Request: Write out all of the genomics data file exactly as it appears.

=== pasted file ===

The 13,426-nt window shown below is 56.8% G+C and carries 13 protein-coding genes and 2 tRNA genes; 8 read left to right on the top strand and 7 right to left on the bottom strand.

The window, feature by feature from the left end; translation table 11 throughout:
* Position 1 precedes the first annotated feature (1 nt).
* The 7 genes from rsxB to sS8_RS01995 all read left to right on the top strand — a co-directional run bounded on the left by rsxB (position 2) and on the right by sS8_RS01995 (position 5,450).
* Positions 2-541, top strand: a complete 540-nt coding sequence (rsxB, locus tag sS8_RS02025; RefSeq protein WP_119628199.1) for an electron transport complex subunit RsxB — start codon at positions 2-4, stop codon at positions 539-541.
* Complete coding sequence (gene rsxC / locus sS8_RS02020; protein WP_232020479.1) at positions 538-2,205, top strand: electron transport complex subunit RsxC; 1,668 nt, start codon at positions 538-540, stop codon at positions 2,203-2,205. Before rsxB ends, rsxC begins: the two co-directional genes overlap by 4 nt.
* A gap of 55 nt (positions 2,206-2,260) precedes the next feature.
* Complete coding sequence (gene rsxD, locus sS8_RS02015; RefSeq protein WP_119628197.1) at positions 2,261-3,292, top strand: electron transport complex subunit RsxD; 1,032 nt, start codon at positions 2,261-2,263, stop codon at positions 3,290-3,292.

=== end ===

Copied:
The 13,426-nt window shown below is 56.8% G+C and carries 13 protein-coding genes and 2 tRNA genes; 8 read left to right on the top strand and 7 right to left on the bottom strand.

The window, feature by feature from the left end; translation table 11 throughout:
* Position 1 precedes the first annotated feature (1 nt).
* The 7 genes from rsxB to sS8_RS01995 all read left to right on the top strand — a co-directional run bounded on the left by rsxB (position 2) and on the right by sS8_RS01995 (position 5,450).
* Positions 2-541, top strand: a complete 540-nt coding sequence (rsxB, locus tag sS8_RS02025; RefSeq protein WP_119628199.1) for an electron transport complex subunit RsxB — start codon at positions 2-4, stop codon at positions 539-541.
* Complete coding sequence (gene rsxC / locus sS8_RS02020; protein WP_232020479.1) at positions 538-2,205, top strand: electron transport complex subunit RsxC; 1,668 nt, start codon at positions 538-540, stop codon at positions 2,203-2,205. Before rsxB ends, rsxC begins: the two co-directional genes overlap by 4 nt.
* A gap of 55 nt (positions 2,206-2,260) precedes the next feature.
* Complete coding sequence (gene rsxD, locus sS8_RS02015; RefSeq protein WP_119628197.1) at positions 2,261-3,292, top strand: electron transport complex subunit RsxD; 1,032 nt, start codon at positions 2,261-2,263, stop codon at positions 3,290-3,292.